*I rematched for research purposes. I really liked one of the first options I was given, and would have chosen her if I was actually signing up.
When you finish the Betterhelp survey, you are shown a message saying that you will receive your match within 24 hours. Mine came through via email, in 10 minutes. The email invited me into a private chat room on Betterhelp where there was a welcome message waiting for me from my therapist. I was surprised to have already received a message, given that I hadn’t entered any credit card information. If I didn’t like the therapist I was matched with, I found it was easy to request a rematch.
Talkspace allowed me to choose my own therapist from a shortlist of matches and I really loved the video feature. That said, I had given Betterhelp so much information during the survey that I felt okay with them choosing for me.


Primary offering
asynchronous chat (text, video, or audio) with a therapist.
live sessions with a therapist, once a week.
The two platforms have overlap (you can upgrade to add live sessions on Talkspace, and you can message your therapist on Betterhelp) but the primary offerings can give you an idea of what might suit you better. 


Chat response time:
Both services have the option to send a message to your therapist anytime. 
Talkspace –
daily response, 5 days a week (days depend on your therapist’s schedule).
Betterhelp –
frequency of response is up to you and your therapist.


Accessing live video 
Talkspace – Live video sessions available on IOS or Android apps (for applicable plans)
Betterhelp – Live video sessions on mobile and desktop


À la carte session pricing
Both Talkspace and Betterhelp offer à la carte 30 minute sessions as an add-on. 
Talkspace –
$65 per additional 30 minute session
Betterhelp –

$25 per additional 30 minute session

Prescription medication

Therapists on Talkspace or Betterhelp are not qualified to write a prescription (only Psychiatrists and Physicians are legally allowed to write prescriptions). However, Talkspace offers a separate plan, not listed on their homepage, for sessions with a psychiatrist, qualified to virtually prescribe medication. More info here.


Therapist credentials

All therapists are licensed. In order to become a Talkspace therapist, candidates must have their credentials confirmed, and complete a collaborative online class on practicing therapy online (class takes 10 days to 4 weeks).

All Therapists are licensed and must have practiced therapy for at least 3 years. In order to become a Betterhelp therapist candidates must have their credentials confirmed, as well as complete a 4-5 week evaluation process.


Direct cost comparison

See the table above for a cost breakdown by plan. 

When you directly compare services for dollars, Talkspace is the more expensive option of the two. However, there is some complexity to the pricing.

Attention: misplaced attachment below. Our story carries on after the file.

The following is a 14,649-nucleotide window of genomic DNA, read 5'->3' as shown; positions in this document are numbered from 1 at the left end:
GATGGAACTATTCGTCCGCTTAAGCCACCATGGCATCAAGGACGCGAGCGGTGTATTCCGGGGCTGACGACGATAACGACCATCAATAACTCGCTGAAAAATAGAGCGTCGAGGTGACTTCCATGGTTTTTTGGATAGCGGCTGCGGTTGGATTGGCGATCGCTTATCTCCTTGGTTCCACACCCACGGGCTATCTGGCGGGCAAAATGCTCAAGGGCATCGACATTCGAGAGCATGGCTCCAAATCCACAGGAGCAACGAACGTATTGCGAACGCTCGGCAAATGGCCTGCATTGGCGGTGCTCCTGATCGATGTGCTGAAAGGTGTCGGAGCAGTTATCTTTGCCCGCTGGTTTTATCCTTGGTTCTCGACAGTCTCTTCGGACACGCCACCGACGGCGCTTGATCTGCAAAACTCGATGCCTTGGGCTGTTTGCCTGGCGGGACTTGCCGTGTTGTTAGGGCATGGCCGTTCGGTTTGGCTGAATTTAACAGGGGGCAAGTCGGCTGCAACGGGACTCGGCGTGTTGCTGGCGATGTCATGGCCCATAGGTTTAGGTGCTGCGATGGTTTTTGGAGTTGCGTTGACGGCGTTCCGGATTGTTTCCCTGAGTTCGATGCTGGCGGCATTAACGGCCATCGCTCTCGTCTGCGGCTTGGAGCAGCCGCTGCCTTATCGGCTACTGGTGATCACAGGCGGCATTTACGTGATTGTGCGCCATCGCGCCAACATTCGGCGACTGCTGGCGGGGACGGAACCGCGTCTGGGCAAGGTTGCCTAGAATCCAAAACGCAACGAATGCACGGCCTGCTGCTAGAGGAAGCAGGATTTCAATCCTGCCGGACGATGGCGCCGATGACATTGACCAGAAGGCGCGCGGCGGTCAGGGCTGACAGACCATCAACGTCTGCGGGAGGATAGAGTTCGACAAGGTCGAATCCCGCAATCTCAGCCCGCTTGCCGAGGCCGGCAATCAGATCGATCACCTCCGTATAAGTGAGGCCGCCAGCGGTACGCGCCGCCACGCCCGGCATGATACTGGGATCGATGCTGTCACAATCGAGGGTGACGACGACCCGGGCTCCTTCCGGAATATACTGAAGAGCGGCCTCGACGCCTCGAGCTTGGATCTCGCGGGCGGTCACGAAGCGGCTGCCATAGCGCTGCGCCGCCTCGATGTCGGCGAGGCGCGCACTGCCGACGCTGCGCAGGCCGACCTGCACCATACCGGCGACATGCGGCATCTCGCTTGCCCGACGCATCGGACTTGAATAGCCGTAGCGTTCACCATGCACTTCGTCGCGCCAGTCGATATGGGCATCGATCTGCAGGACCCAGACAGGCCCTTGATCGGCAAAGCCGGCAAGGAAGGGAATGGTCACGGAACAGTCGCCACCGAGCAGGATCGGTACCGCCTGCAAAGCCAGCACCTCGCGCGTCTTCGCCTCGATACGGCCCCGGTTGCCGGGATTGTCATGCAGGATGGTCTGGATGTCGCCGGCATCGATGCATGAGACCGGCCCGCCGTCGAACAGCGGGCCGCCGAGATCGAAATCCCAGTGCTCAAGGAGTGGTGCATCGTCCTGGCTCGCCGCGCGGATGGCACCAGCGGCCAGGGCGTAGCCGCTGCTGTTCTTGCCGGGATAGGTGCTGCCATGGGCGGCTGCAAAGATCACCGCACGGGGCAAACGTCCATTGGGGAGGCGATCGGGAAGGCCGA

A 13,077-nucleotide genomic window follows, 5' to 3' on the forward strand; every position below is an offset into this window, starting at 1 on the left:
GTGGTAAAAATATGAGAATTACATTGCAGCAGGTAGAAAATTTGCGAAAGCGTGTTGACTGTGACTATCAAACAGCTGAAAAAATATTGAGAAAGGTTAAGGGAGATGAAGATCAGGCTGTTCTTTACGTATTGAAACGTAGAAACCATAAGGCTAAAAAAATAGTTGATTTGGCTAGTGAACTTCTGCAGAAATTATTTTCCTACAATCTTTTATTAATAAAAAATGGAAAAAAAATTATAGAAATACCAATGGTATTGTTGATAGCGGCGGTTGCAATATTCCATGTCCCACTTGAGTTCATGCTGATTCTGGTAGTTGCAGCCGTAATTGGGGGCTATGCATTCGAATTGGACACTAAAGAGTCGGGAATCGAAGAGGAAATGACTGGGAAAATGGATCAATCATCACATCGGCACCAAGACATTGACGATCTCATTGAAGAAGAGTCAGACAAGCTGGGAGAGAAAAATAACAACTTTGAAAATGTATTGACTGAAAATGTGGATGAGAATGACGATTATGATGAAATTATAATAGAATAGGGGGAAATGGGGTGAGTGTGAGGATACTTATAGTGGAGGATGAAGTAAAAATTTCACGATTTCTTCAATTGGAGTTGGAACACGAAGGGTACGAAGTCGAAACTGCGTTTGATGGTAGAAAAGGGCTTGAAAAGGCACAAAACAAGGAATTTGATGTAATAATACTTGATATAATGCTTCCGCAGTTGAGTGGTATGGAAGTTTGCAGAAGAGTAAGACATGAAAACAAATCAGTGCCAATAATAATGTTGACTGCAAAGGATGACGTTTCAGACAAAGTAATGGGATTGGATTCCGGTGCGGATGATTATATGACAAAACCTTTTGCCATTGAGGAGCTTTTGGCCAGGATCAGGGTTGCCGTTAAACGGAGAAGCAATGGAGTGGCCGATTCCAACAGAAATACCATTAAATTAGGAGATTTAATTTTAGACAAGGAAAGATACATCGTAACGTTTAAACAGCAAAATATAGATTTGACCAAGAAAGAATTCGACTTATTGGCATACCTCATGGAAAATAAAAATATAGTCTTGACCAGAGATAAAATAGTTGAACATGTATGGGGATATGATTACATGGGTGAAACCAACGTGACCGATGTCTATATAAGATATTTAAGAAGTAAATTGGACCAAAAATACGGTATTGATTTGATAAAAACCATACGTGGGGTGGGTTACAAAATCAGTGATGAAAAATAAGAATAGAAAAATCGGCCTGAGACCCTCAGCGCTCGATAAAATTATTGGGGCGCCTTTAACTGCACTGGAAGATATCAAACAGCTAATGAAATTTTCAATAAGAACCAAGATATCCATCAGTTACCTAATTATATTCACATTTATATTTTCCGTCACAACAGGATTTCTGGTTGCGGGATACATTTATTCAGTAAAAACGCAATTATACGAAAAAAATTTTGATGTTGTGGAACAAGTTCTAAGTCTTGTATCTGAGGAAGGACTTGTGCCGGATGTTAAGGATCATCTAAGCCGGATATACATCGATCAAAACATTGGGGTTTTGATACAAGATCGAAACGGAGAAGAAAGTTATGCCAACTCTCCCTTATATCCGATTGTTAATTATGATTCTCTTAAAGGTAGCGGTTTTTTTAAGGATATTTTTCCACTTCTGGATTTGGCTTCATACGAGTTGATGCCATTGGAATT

Talkspace provides a discount for up-front billing vs. pay-as-you-go and Betterhelp offers a sliding-scale model dependent on income.
Let’s break down the most direct comparison together:
Service: Weekly talk therapy with asynchronous chat (Betterhelp’s primary offering vs. Talkspace Ultimate)
Talkspace pay as you go: $99 per week
Talkspace billed every 3 months: $89 per week
Talkspace billed biannually: $79 per week
Betterhelp: $40-70 per week, sliding-scale
*When I selected unemployed with financial concerns on one of my entry surveys, I was offered a plan at $45 per week

Takeaway: For weekly therapy sessions and messaging with your therapist, Betterhelp’s highest price ($70) is still lower than Talkspace’s lowest price( ($79).


Betterhelp vs. Talkspace, what is the right online therapy for you?

It really depends on what you are looking for.
If what you want are live virtual therapy sessions, Betterhelp is not only the less expensive option, but it also appears to be more geared towards those of us who are struggling with a mental health issue like anxiety or depression.
If you are looking for virtual therapy but you don’t have the ability or desire to talk live, then the basic Talkspace option may be the best plan for you.
Personally, if I was interested in live video sessions, I would opt for Betterhelp because they are the less expensive option and their therapists are at least as qualified as Talkspace’s.
Ultimately, how you go about therapy is a personal personal decision and the fact that you are investing this time in yourself and your wellness is something to be proud of. Choose what feels good for you right now. Any step towards supporting your mental health is a step in the right direction.


As an affiliate of both Betterhelp and Talkspace, I may receive commission from any links clicked in this post.